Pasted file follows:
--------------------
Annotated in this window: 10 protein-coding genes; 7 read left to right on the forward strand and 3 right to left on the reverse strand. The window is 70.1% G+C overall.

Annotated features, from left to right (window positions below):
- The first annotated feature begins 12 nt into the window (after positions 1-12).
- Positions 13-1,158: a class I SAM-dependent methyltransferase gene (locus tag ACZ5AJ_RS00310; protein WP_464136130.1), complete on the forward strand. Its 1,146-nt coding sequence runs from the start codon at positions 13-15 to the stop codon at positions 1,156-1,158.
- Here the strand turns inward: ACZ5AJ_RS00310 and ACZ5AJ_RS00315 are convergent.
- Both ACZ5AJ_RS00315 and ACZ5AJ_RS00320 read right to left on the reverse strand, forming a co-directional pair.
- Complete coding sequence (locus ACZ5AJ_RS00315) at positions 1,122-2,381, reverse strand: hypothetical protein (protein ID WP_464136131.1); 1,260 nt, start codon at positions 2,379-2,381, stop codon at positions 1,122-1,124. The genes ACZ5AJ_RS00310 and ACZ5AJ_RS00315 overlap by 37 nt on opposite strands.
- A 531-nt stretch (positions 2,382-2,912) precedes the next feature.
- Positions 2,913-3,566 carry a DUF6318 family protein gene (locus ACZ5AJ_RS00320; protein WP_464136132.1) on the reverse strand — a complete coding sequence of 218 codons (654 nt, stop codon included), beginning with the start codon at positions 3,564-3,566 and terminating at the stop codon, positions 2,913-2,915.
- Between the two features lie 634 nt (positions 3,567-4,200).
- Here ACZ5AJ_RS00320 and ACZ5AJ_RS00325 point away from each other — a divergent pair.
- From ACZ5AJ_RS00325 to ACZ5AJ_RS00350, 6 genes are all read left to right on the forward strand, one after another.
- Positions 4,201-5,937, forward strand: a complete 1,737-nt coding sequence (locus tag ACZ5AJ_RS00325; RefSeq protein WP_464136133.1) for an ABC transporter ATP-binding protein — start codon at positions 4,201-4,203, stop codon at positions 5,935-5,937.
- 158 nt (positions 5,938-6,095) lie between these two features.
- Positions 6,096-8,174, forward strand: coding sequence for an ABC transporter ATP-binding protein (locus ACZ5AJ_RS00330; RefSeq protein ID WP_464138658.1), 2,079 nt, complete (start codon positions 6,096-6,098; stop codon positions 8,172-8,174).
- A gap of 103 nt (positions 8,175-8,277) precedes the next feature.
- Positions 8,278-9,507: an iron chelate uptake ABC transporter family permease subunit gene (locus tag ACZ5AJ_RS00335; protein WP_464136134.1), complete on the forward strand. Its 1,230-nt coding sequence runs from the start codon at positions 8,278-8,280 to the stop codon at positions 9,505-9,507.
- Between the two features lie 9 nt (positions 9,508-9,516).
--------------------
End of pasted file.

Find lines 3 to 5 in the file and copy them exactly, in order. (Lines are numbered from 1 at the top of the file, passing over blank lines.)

- The first annotated feature begins 12 nt into the window (after positions 1-12).
- Positions 13-1,158: a class I SAM-dependent methyltransferase gene (locus tag ACZ5AJ_RS00310; protein WP_464136130.1), complete on the forward strand. Its 1,146-nt coding sequence runs from the start codon at positions 13-15 to the stop codon at positions 1,156-1,158.
- Here the strand turns inward: ACZ5AJ_RS00310 and ACZ5AJ_RS00315 are convergent.